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MuleSoft Hits the Mark With GraphQL

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MuleSoft Hits the Mark With GraphQL

The Mule Connect 2020 virtual conference is over and we got to see details on MuleSoft’s vision for GraphQL.

· Integration Zone ·
Free Resource

MuleSoft plus GraphQL equals thumbs up.

The Mule Connect 2020 virtual conference is over and we got to see more details on MuleSoft’s vision for GraphQL, and it shows MuleSoft is working aggressively to fill a gap in GraphQL. Let’s review what GraphQL is, its challenges, and how MuleSoft is addressing those challenges.

GraphQL Basics

GraphQL is an API specification for querying data across other APIs. It originated at Facebook in 2012, released as open-source in 2015. It allows API clients to tell the API what it wants rather than the API assuming it knows what the client wants. This is particularly useful for APIs that support UIs. A challenge with UIs is that they may need data from many sources. Calling all those sources can make the UI complex. It can also add too much chatter for mobile apps, which are sensitive to bandwidth. We often solve this by aggregating lower-level business APIs with a composite view-model API or by using the backend for frontend (BFF) pattern.

This has some problems, though. These APIs are very coupled with the page they support. When you have both a web and mobile UI, you often need to code two flavors of the view-model or BFF APIs. When you want to re-arrange things on the UI, such as to A/B test a new experience, you again need to rewrite these APIs.

With GraphQL, the UI layers tell the GraphQL layer what it needs using a GraphQL specification, and the API returns it. Now you can have one GraphQL API supporting both your mobile and web UIs instead of two view-models or BFFs. Want to AB test moving some field to a different page? Just have the new page request the new field when it needs it; no need to go change the API layer.

GraphQL vs. OData

Wait, isn’t this just OData? No. OData is roughly like ODBC/JDBC for the web. The query is pushed down into a database, and the database handles the query. This creates some limitations.

  • The OData API owner is less control over what queries the user sends. This opens the door for injection attacks to exploit misconfigured databases or overload a database with a run-away query.
  • You’re limited to databases you can connect to directly. If you need to query data that’s only accessible via a service interface (SOAP, REST, etc.), then you’re out of luck.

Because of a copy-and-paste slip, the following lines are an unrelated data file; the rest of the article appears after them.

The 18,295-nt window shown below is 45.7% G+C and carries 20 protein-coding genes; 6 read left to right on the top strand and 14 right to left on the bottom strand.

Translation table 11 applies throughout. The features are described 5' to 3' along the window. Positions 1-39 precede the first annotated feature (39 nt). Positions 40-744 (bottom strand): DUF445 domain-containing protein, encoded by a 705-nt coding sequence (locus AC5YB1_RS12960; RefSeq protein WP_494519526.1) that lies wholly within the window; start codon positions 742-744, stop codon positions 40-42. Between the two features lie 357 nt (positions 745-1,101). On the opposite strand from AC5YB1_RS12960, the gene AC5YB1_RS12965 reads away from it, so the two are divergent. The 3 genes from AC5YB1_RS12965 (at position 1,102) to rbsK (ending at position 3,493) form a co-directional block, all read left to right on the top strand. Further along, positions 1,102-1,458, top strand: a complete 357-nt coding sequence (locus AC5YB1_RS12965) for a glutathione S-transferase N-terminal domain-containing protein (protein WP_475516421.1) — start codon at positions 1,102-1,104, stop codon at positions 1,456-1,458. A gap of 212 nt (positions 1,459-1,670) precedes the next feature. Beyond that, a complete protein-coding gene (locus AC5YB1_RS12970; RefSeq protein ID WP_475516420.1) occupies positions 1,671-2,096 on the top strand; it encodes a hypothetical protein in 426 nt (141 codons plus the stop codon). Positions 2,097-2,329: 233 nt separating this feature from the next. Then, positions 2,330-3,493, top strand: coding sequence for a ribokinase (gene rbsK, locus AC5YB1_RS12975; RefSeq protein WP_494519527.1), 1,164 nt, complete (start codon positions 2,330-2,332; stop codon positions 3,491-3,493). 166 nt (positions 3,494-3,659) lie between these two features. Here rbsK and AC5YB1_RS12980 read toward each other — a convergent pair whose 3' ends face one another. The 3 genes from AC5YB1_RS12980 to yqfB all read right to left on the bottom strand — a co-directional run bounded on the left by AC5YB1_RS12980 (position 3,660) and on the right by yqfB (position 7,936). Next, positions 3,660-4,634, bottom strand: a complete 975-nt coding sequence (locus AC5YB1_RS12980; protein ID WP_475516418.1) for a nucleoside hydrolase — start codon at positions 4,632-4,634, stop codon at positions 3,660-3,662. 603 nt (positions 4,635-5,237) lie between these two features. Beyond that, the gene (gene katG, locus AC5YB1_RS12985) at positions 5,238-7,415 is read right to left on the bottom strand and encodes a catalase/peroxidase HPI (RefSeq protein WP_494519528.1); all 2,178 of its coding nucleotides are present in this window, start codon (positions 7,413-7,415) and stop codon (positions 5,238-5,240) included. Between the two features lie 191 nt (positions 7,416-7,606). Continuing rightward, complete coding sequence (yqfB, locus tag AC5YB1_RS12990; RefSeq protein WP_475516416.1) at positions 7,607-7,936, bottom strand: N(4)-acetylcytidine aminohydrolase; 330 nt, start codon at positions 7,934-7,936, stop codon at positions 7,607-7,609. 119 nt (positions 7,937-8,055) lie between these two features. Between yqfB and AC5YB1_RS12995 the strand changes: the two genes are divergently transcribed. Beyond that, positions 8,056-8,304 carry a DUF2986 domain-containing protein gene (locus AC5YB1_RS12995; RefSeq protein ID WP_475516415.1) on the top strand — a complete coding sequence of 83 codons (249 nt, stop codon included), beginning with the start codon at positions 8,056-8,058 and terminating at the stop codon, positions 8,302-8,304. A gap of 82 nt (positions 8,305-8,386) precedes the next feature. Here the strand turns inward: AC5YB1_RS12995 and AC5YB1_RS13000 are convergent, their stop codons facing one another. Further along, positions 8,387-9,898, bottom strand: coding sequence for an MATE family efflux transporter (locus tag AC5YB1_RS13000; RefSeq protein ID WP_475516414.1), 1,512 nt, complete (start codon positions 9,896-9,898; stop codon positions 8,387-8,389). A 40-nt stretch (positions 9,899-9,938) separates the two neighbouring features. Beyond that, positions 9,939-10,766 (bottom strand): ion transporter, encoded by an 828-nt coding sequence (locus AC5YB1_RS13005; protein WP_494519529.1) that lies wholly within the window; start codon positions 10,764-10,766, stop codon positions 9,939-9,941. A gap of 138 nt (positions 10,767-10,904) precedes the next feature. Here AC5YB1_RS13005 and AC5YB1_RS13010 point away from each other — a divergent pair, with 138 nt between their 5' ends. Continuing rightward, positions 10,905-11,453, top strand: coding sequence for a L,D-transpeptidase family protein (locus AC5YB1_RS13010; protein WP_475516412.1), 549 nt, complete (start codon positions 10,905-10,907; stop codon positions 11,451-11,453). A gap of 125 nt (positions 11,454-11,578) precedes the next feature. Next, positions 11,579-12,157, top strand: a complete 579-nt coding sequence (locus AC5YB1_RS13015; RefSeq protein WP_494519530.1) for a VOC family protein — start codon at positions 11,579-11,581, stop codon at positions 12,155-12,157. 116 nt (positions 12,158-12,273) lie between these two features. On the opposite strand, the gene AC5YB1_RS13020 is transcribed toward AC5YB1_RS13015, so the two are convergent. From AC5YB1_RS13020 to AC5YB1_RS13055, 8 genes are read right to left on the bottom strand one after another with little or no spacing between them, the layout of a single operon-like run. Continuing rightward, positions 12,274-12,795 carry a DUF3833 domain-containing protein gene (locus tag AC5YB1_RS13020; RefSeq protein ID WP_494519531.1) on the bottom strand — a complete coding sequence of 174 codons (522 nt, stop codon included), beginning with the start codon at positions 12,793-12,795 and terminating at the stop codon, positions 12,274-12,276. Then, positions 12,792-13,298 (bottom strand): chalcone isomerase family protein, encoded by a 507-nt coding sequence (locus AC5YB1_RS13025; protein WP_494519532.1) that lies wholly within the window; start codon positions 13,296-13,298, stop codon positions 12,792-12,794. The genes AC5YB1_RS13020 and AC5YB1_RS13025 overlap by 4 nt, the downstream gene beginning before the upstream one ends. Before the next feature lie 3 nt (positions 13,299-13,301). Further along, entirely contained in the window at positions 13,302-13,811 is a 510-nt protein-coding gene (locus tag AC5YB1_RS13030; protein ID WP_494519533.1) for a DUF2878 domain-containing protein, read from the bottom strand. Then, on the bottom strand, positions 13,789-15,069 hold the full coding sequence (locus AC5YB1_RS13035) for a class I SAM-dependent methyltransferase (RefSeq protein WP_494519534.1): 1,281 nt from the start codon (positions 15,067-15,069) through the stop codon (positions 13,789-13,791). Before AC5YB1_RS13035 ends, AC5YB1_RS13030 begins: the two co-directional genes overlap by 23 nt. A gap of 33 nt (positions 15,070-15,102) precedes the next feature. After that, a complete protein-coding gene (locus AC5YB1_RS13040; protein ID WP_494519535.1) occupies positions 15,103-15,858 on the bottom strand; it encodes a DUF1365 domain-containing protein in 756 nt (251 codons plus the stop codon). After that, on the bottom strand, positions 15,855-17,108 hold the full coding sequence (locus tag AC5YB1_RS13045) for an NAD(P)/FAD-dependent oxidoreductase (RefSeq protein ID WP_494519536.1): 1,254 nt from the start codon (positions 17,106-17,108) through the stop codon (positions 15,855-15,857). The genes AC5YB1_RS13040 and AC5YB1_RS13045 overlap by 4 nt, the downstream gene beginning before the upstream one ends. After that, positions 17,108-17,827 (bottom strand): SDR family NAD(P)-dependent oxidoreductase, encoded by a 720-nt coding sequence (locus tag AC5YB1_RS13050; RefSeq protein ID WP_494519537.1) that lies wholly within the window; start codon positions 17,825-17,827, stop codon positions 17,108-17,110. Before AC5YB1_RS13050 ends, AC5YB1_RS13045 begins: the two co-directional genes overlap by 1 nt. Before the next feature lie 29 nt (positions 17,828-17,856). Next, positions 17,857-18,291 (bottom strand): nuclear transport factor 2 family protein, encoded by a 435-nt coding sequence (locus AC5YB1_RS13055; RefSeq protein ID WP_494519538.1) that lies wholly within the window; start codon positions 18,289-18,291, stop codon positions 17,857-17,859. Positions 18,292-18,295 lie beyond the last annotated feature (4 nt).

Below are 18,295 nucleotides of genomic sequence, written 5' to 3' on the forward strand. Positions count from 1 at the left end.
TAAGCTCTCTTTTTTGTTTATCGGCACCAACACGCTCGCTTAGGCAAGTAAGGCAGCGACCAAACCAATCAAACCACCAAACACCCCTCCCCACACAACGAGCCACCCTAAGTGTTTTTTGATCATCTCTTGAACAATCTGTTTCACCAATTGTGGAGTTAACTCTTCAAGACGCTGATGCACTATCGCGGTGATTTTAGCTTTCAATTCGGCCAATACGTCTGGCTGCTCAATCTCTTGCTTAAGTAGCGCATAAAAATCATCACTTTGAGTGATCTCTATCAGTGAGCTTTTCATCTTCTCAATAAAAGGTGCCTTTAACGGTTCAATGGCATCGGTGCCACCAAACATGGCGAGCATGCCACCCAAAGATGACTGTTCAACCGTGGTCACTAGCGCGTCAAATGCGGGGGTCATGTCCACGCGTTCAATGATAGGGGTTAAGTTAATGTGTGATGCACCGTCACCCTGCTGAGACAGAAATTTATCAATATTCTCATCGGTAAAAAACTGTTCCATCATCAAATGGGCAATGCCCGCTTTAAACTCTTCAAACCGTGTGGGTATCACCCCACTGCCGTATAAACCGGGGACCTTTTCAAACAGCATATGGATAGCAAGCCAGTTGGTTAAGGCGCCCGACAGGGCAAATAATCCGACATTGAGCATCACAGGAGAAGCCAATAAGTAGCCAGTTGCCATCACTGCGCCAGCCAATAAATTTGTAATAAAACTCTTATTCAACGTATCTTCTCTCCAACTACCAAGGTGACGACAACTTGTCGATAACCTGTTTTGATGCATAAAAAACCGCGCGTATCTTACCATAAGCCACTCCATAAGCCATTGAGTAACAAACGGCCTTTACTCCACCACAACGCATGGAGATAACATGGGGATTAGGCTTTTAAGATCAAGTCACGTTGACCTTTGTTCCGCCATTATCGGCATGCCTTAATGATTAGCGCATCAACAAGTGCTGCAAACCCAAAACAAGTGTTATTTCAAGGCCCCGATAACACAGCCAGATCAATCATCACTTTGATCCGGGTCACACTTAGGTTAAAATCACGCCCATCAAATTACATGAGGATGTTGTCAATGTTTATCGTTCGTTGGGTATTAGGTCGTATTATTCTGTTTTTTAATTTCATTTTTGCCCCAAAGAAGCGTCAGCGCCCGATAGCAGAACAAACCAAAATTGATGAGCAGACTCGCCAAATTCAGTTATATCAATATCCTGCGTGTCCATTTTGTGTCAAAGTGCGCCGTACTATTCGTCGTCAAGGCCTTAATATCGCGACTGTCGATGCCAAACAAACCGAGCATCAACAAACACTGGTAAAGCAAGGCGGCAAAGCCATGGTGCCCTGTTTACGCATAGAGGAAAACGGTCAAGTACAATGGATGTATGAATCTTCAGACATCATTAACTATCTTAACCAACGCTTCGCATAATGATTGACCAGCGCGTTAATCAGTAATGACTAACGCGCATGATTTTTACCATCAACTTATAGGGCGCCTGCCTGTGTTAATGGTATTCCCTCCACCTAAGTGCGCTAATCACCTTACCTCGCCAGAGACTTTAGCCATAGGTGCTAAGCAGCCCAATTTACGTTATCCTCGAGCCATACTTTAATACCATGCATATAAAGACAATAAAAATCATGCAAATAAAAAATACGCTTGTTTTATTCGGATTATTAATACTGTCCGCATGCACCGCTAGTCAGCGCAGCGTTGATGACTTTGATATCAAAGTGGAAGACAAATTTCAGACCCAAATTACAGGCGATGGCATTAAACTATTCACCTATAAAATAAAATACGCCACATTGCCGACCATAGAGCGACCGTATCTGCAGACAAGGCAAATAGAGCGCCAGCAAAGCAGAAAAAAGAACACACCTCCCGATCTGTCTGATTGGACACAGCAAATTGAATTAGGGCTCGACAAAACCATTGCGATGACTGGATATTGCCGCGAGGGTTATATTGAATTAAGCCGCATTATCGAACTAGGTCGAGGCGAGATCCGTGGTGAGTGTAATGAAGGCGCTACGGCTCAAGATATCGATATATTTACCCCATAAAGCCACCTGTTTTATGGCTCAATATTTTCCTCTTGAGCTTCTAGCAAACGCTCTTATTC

• Joining data across multiple databases is difficult. This is particularly problematic as IT departments move towards a microservices architecture and break up their data monoliths. It is becoming less common to have one loan database as the system of record.

GraphQL runs in the API layer. Therefore, any data source an API can access can be queried by GraphQL. Furthermore, it can join data across APIs, such as pulling a customer from a customer account API and joining it with the customer’s orders and billing history via separate order and billing APIs.

GraphQL Challenges

While UI developers may love GraphQL, it gets much less love from backend developers. This is because GraphQL can be challenging to maintain. You need to define the relationships between the many data sources that the GraphQL API supports. Furthermore, you need to document them so that end users can know how each API entity relates to others. Lastly, GraphQL just has a much steeper learning curve than REST. These challenges can be a barrier to adoption.

MuleSoft’s GraphQL GUI

During the keynote at Mule Connect, they presented a demo of MuleSoft’s upcoming GraphQL UI, which they call the API Federation. It appears to address the above challenges.

First, the GraphQL maintainer can import APIs managed by the Anypoint Platform. Anypoint already has the OpenAPI specification of every API stored in the Anypoint Exchange API directory, and this info is automatically brought into the graph editor. Then through drag-and-drop UI, you can define the entity relationships between the various APIs. It then appears that Anypoint will generate the schemas you need to automatically spin up a GraphQL API on the Anypoint platform and publish that schema to the Anypoint Exchange API directory.

Secondly, on the consuming side, the UI developer can discover the schema by searching the Anypoint Exchange. From there he can see the visual of the schema and use this to build a query by clicking on the entities and fields he needs. There is even a preview pane that does live queries and shows you the results as you edit the query. When finished, Anypoint will generate the query you need in a variety of languages so you can copy/paste it into your code.

My impression is it will make creating, maintaining, and consuming GraphQL much easier for both the backend developer and the UI developer. Especially if you are already a MuleSoft customer and would rather not add more vendors into your API space.

Unfortunately, MuleSoft did not make a video of this public even though it was a 100% free virtual conference. Hence why I am unable to provide you screenshots. So if you’re interested in GraphQL, keep an eye out for this in an upcoming release.

In the meantime, do some deeper dive reading about GraphQL. Even if you don’t have an interest in MuleSoft, there are a growing number of open-source and commercial offerings for you to explore. For IT teams trying to accelerate the speed of delivery for user experience, GraphQL will be a key tool to have in your toolbox.

Topics:
application architecture, application integration, graphql, information technology, mulesoft

Published at DZone with permission of David Mooter . See the original article here.

Opinions expressed by DZone contributors are their own.

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